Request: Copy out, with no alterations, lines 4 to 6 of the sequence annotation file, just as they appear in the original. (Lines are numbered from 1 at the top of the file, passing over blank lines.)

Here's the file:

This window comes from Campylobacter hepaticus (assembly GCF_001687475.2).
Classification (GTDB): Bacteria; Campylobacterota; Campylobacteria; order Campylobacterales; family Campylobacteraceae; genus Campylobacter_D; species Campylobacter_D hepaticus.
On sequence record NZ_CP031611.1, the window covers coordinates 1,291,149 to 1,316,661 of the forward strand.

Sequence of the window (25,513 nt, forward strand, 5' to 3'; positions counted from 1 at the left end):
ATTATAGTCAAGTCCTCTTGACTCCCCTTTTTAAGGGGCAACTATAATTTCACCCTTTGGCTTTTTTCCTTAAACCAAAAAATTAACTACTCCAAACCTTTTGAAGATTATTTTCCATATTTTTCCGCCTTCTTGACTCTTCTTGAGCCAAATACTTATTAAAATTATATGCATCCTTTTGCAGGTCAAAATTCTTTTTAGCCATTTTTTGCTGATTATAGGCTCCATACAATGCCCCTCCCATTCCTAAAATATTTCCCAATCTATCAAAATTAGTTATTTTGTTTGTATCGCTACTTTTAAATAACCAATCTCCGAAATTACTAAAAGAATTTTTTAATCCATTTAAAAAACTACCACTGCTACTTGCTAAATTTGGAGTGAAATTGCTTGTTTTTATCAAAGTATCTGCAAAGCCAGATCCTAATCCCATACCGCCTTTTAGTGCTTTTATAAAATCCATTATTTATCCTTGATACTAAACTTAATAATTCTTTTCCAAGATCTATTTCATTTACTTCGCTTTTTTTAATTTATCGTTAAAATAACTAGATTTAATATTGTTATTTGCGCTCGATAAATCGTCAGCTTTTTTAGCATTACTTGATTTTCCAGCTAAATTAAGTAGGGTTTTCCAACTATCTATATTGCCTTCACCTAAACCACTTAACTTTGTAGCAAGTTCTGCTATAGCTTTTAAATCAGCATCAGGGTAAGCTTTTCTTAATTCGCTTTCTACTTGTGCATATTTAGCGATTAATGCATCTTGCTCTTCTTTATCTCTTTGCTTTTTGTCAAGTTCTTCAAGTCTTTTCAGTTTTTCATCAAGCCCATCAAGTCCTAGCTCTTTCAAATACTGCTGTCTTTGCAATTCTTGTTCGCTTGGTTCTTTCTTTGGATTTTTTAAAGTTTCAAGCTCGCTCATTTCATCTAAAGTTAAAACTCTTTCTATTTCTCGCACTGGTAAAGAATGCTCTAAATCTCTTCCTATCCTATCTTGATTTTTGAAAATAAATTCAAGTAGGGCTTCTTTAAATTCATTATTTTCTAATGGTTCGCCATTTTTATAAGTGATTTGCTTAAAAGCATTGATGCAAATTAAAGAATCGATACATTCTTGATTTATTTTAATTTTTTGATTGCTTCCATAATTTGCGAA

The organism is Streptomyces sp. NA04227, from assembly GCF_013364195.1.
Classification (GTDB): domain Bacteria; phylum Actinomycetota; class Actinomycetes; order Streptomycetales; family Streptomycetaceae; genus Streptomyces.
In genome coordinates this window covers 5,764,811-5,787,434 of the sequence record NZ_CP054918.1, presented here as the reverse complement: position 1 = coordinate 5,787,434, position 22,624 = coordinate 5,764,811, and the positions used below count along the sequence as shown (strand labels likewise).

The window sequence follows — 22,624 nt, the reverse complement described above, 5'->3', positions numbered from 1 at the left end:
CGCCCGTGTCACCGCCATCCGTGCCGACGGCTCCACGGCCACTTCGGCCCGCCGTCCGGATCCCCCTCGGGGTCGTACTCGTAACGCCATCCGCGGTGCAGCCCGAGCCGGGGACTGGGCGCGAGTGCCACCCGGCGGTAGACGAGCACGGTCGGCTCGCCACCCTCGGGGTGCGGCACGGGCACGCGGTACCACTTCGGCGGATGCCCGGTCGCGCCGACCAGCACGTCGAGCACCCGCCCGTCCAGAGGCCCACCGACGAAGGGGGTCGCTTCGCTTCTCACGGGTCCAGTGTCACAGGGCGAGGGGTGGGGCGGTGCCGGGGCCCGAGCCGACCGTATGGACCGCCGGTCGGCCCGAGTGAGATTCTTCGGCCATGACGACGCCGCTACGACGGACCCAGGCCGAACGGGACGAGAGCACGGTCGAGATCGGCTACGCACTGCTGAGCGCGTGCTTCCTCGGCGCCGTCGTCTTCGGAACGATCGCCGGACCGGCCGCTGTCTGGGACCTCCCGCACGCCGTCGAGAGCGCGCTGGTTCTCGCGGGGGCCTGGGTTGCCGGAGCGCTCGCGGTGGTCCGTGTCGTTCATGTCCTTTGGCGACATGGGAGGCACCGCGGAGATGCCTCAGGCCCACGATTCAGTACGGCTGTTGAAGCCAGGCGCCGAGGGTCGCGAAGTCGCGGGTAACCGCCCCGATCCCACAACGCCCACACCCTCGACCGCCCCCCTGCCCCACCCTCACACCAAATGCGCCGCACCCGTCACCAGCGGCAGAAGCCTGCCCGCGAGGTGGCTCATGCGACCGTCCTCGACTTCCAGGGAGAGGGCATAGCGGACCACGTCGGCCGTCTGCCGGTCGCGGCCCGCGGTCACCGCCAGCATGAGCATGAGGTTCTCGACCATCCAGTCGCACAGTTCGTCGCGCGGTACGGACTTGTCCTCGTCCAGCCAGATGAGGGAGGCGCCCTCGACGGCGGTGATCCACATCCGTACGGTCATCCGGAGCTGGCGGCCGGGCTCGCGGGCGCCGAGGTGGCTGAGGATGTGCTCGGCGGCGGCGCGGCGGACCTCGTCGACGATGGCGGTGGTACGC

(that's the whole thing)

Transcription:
Sequence of the window (25,513 nt, forward strand, 5' to 3'; positions counted from 1 at the left end):
ATTATAGTCAAGTCCTCTTGACTCCCCTTTTTAAGGGGCAACTATAATTTCACCCTTTGGCTTTTTTCCTTAAACCAAAAAATTAACTACTCCAAACCTTTTGAAGATTATTTTCCATATTTTTCCGCCTTCTTGACTCTTCTTGAGCCAAATACTTATTAAAATTATATGCATCCTTTTGCAGGTCAAAATTCTTTTTAGCCATTTTTTGCTGATTATAGGCTCCATACAATGCCCCTCCCATTCCTAAAATATTTCCCAATCTATCAAAATTAGTTATTTTGTTTGTATCGCTACTTTTAAATAACCAATCTCCGAAATTACTAAAAGAATTTTTTAATCCATTTAAAAAACTACCACTGCTACTTGCTAAATTTGGAGTGAAATTGCTTGTTTTTATCAAAGTATCTGCAAAGCCAGATCCTAATCCCATACCGCCTTTTAGTGCTTTTATAAAATCCATTATTTATCCTTGATACTAAACTTAATAATTCTTTTCCAAGATCTATTTCATTTACTTCGCTTTTTTTAATTTATCGTTAAAATAACTAGATTTAATATTGTTATTTGCGCTCGATAAATCGTCAGCTTTTTTAGCATTACTTGATTTTCCAGCTAAATTAAGTAGGGTTTTCCAACTATCTATATTGCCTTCACCTAAACCACTTAACTTTGTAGCAAGTTCTGCTATAGCTTTTAAATCAGCATCAGGGTAAGCTTTTCTTAATTCGCTTTCTACTTGTGCATATTTAGCGATTAATGCATCTTGCTCTTCTTTATCTCTTTGCTTTTTGTCAAGTTCTTCAAGTCTTTTCAGTTTTTCATCAAGCCCATCAAGTCCTAGCTCTTTCAAATACTGCTGTCTTTGCAATTCTTGTTCGCTTGGTTCTTTCTTTGGATTTTTTAAAGTTTCAAGCTCGCTCATTTCATCTAAAGTTAAAACTCTTTCTATTTCTCGCACTGGTAAAGAATGCTCTAAATCTCTTCCTATCCTATCTTGATTTTTGAAAATAAATTCAAGTAGGGCTTCTTTAAATTCATTATTTTCTAATGGTTCGCCATTTTTATAAGTGATTTGCTTAAAAGCATTGATGCAAATTAAAGAATCGATACATTCTTGATTTATTTTAATTTTTTGATTGCTTCCATAATTTGCGAA

The organism is Streptomyces sp. NA04227, from assembly GCF_013364195.1.